Baron Samedi is a fictional character from the James Bond novel and film, Live and Let Die. In the novel, Baron Samedi is a voodoo figure with whom Mr. Big has chosen to identify himself with to inspire fear among his followers. In the film, he was a separate character and henchman to Mr. Big. In the film he was portrayed by the late actor Geoffrey Holder.
In the novel Live and Let Die, Baron Samedi is described as the voodoo spirit of darkness and death. No such character appears in the novel, although many people in Harlem and elsewhere believe the novel's chief villain, Mr. Big, to be a manifestation of Samedi himself or perhaps his zombie. Mr. Big encourages this beneficial belief by keeping a Baron Samedi totem near his desk.
Baron Samedi is first introduced as a so called entertainer who does a voodoo dance act for tourists, when Bond arrives at the island on which most of the action takes place. The announcer introduces Samedi as an "immortal", though obviously neither Bond nor the viewer seem to think much of it at the time.
In the film, Baron Samedi is perhaps the most enigmatic villain/henchman the cinematic Bond has ever faced. The character is an ambiguous one, and the audience cannot tell if he is the Voodoo god Baron Samedi himself or simply a human who has assumed Samedi's identity. Contributing to the mystery is the fact that Samedi seems to operate as an aide to Doctor Kananga, aka Mr. Big, but is not entirely under his control. In one scene, for instance, as Kananga interrogates Solitaire (the film's main Bond girl), Samedi engages in an odd ritual of burning Tarot cards. The ritual seems to convey a sinister message to Kananga and Solitaire, and although it irritates Kananga, he refuses to put a stop to Samedi's card-burning.
Near the end of the film, Baron Samedi is apparently killed twice (the first appears to be a mechanical dummy) after Bond throws him into a coffin full of snakes (Samedi could have faked his death throes). But just before the end credits roll, at the point when Bond typically has achieved total victory in the Bond films, we see Samedi riding on the front of a speeding train laughing demonically, further suggesting that he is in fact a supernatural character, a first (and so far only, besides Solitaire) for the Bond films.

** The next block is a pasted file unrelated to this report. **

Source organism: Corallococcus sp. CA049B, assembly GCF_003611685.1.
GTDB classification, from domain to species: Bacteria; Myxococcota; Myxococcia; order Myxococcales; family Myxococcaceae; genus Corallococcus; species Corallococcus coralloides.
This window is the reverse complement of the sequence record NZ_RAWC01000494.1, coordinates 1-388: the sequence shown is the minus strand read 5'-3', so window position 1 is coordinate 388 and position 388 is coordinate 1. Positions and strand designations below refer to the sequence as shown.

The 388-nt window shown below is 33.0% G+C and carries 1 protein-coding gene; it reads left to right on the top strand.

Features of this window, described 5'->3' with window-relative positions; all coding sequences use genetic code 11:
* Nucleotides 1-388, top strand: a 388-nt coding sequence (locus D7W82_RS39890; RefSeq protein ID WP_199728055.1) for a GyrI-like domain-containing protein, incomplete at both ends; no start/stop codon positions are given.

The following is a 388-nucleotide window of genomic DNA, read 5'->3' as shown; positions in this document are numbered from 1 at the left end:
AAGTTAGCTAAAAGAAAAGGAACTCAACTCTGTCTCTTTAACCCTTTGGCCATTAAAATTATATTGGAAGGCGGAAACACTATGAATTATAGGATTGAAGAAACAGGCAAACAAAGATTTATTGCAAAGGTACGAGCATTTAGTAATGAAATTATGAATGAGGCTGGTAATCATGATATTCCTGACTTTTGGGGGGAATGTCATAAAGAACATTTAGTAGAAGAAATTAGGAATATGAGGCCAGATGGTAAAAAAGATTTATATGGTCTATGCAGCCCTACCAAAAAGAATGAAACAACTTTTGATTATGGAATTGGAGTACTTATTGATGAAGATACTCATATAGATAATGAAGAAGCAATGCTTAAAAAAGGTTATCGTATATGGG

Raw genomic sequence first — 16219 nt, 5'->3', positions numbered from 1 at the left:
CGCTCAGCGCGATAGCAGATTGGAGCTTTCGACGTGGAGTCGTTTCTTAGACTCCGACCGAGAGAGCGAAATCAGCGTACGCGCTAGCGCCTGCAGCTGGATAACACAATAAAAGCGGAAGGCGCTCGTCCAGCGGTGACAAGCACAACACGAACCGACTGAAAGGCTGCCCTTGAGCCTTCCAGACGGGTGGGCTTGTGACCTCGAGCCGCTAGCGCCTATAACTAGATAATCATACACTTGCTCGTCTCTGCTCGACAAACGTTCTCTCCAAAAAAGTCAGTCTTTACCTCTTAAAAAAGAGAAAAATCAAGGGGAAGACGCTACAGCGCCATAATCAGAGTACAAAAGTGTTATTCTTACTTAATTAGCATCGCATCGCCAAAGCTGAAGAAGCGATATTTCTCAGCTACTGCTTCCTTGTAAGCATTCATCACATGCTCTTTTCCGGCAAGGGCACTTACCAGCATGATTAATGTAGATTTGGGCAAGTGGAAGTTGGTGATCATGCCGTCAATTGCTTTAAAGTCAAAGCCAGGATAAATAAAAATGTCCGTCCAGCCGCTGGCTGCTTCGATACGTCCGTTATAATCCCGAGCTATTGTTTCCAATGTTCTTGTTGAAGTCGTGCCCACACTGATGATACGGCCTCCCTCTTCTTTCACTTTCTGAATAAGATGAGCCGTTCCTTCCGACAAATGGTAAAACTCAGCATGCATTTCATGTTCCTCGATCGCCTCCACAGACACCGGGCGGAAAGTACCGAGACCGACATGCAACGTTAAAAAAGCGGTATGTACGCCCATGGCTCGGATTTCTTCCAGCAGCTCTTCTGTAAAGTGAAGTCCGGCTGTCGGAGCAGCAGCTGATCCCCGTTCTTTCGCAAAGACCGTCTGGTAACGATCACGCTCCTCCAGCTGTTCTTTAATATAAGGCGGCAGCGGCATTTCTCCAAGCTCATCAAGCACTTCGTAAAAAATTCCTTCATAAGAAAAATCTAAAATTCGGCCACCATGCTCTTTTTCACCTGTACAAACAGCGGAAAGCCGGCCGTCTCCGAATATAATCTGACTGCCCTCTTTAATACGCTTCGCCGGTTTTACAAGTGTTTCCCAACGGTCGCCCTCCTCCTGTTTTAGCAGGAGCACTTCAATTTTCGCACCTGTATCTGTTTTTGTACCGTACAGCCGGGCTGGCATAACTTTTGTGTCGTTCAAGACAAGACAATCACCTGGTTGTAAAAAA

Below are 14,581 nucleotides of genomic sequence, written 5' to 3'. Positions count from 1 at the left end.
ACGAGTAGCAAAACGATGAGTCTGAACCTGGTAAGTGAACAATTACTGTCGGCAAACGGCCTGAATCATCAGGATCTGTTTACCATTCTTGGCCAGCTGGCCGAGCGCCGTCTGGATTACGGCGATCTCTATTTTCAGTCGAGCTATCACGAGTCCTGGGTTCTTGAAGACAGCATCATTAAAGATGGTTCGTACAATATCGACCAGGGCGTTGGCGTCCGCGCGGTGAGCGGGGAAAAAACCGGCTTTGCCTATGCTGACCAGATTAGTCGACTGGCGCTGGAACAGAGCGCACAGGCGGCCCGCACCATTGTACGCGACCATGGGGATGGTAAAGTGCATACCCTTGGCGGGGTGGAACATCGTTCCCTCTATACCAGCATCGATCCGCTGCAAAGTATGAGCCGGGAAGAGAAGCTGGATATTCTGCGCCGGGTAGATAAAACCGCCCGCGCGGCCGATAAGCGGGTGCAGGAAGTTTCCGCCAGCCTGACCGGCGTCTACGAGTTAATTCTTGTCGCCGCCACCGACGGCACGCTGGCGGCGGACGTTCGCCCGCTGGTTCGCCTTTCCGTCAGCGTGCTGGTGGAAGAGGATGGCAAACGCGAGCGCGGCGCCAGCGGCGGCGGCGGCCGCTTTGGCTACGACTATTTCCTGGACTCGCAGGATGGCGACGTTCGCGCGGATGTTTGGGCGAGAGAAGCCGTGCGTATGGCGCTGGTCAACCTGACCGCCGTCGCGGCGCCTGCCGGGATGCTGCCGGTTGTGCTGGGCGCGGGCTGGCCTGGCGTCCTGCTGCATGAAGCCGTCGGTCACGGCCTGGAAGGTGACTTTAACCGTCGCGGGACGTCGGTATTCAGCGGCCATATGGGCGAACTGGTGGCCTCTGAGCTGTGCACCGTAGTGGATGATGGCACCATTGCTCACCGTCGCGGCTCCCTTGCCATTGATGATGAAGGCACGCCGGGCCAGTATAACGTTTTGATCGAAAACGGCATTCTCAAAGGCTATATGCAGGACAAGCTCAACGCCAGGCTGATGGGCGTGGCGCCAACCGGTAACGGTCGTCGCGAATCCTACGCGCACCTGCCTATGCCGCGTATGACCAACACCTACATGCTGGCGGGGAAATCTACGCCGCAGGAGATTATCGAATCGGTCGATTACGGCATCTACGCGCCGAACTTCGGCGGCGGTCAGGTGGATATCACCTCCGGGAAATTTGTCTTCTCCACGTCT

Samedi has never reappeared in any subsequent Bond film, unlike the henchman Jaws or the villain Ernst Stavro Blofeld, but neither has the series endeavored to solve the mystery of Samedi's nature. Since Samedi's last appearance was more than three decades ago, the mystery will likely remain unsolved.
Video game appearances
Samedi appears in The Duel as one of the cloned bosses in Stage 2.In the video game, GoldenEye 007, Samedi appears as a boss in an unlockable mission separate from the main plot as well as the game's multiplayer. In the game, Bond is sent to the ancient el-Saghira temple in the Valley of the Kings in response to a letter sent by someone claiming to be Baron Samedi. Additionally, Samedi claims to have possession of Francisco Scaramanga's Golden Gun.
Bond is sent to retrieve the legendary weapon and defeat a cackling Baron a total of three times before completing the mission. In the cutscene that follows, Bond strides down a corridor of the temple with the Golden Gun in hand. Just as he is about to leave, Samedi emerges from the shadows and laughs. However, he can be killed a fourth time during the cut scene using a glitch, but this does not result in any new cut scene.
- In the video game Fur Fighters a character very similar to Samedi, known as Odebah Bear appeared as a mini boss.
- The character is inspired from the loa Baron Samedi, a popular Voodoo figure.
- A character in Shadowrun Returns uses the alias and and likeness of Baron Samedi.
- Geoffrey Holder, Samedi's actor, died in October 2014 due to pneumonia complications.
- In the videogame Saints Row 2. One of the gangs you feud with is called "The Sons of Samedi".